One of the apparent certainties of economic life is that the British consumer will take the advice of the Pools winner from many years ago and “Spend! Spend! Spend!”. This has led to another feature of our economic life because it seems to have been forgotten by many economists but before the credit crunch there were calculations that out marginal propensity to import from this was of the order of 40%. So there was a clear link to the trade deficit as well. Oh and for millennials reading this the Pools was gambling before there was a lottery, mostly in my experience by older people as for example my grandfather did but my father did not.
However last month provided a counterpoint to such certainty as the slowing in growth that we saw in the latter part of 2019 turned into something more.
In the three months to December 2019, the quantity bought in retail sales decreased by 1.0% when compared with the previous three months……..The quantity bought in December 2019 fell by 0.6% when compared with the previous month; the fifth consecutive month of no growth.
There was still some annual growth just not much of it ( 0.9%). This led to some sill headlines across the media as they used the British Retail Consortium claim that we had seen the worst year since 1995 for retail sales as click bait. That ignored the fact that its numbers are invariably much weaker than the official ones suggesting it id wedded to the bricks and mortar style retail sales which we know is troubled and not enough of the online world. Indeed there was far less reporting of this month’s effort from the BRC as the equivalent of tourists saw fewer easy pickings.
On a Total basis, sales increased by 0.4% in January, against an increase of 2.2% in January 2019. This is above both the 3-month and 12-month average declines of 0.4% and 0.2% respectively.
So weaker than last year but up and should it continue would end the decline in the averages. Actually we now know that the BRC was confused in this area as the inflation numbers did not pick this up.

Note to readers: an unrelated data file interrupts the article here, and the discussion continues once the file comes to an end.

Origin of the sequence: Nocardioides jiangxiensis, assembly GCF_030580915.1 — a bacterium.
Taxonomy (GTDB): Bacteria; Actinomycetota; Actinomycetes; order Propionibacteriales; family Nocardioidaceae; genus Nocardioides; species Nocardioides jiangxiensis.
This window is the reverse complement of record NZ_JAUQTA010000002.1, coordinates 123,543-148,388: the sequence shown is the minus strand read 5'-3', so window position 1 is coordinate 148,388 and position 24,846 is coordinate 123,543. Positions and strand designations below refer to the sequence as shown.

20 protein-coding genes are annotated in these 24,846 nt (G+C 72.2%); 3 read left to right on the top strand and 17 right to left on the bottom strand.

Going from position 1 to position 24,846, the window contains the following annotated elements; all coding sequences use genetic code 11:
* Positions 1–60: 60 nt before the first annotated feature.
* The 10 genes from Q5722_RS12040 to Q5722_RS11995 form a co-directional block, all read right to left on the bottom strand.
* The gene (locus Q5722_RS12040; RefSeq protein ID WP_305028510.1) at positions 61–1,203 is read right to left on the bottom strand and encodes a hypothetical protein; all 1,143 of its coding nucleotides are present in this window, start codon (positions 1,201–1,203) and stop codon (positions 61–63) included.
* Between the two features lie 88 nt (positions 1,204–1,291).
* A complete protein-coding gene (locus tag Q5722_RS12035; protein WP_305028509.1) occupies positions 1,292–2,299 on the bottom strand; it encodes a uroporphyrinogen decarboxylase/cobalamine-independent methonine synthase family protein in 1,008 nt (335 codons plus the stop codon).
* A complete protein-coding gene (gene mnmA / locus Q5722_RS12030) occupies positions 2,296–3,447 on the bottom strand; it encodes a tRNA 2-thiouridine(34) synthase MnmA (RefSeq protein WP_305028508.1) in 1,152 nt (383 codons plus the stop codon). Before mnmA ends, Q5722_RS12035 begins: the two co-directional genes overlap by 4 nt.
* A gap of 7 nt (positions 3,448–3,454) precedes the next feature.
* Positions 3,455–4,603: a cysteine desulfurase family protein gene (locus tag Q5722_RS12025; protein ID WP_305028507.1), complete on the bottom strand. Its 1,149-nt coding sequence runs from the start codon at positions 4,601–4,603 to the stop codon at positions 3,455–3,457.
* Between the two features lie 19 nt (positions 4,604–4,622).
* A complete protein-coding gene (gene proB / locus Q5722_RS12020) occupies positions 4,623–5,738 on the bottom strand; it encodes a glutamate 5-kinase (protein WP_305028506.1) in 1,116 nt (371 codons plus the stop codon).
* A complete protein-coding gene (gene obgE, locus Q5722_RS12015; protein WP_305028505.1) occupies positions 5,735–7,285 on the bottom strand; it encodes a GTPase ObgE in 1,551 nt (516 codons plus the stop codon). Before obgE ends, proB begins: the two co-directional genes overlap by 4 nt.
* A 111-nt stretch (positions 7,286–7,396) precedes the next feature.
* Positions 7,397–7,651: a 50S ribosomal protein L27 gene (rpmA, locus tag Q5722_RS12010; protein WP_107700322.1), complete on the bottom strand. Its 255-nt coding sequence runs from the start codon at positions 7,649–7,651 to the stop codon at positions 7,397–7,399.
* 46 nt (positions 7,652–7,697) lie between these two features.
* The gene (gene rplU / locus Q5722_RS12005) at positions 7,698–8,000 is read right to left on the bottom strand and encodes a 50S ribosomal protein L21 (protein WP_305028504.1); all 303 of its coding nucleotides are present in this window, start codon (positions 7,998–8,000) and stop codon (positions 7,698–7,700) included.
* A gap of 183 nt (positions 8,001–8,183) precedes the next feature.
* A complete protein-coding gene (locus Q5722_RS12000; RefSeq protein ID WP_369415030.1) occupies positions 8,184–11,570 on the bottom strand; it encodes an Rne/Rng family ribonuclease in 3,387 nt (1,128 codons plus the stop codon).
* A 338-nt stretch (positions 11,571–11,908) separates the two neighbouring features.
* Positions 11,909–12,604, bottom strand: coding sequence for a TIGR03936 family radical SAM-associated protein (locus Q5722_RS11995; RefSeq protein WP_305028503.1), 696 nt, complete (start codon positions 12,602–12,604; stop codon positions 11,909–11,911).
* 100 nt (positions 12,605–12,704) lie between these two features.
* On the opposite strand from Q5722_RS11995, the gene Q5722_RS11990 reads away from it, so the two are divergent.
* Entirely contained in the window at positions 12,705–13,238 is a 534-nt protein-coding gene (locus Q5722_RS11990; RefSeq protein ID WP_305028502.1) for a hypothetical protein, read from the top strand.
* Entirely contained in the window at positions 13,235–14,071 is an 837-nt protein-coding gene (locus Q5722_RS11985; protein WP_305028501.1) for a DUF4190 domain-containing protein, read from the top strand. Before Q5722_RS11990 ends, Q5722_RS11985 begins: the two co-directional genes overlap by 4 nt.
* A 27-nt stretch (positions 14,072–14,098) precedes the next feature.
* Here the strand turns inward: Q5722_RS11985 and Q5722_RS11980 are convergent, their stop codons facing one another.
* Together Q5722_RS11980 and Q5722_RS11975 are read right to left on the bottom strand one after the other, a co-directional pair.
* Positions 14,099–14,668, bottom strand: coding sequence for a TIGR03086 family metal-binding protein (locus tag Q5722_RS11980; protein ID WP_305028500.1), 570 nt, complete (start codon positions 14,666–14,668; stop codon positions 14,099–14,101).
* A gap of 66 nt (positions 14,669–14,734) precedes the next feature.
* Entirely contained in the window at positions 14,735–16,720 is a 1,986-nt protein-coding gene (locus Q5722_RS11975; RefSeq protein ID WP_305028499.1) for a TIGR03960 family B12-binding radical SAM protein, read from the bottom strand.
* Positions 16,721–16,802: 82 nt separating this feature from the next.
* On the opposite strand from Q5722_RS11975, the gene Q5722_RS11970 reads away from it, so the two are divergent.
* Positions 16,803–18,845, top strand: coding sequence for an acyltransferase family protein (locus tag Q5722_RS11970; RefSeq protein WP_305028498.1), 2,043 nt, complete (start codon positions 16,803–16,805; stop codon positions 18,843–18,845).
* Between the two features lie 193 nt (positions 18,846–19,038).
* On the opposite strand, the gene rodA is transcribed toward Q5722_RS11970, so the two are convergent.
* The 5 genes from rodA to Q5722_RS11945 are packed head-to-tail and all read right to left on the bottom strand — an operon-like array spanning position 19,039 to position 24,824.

We have to remember, this semi-positive performance will also be the result of aggressive discounts and consumers’ preoccupation with bagging a bargain.
This brings a contrasting theme as it should be supporting retail sales just as growth has faded away.
Between October to December 2018 and October to December 2019, the level of employment increased by 336,000 (or 1.0%) to a record high of 32.93 million.
There was also some real wage growth over the year just not as much as reported.
In the year to December 2019, nominal total pay (not adjusted for change in prices) grew by 2.9% to £544. Nominal regular pay grew by 3.2% to £512 over the same period. The recorded growth rates show that wage growth is decelerating.
Sadly many places fell for the real regular wages are back to the pre crisis peak spinning of our official statisticians as they cherry-picked from the very top of the tree. But even using more realistic inflation measures than the official imputed rent driven CPIH we still had some real wage growth.
Payment Protection Insurance
I have long argued this has been like a form of QE for the consumer and retail sales so this caught my eye earlier.
The bill for PPI claims in 2019 would be about £2.5bn, but Lloyds said no further provisions were needed as it had already set aside enough money.
It brings the total paid out by Lloyds over the mis-selling saga to £21.9bn. ( BBC )
As suggested above we had a better month in January.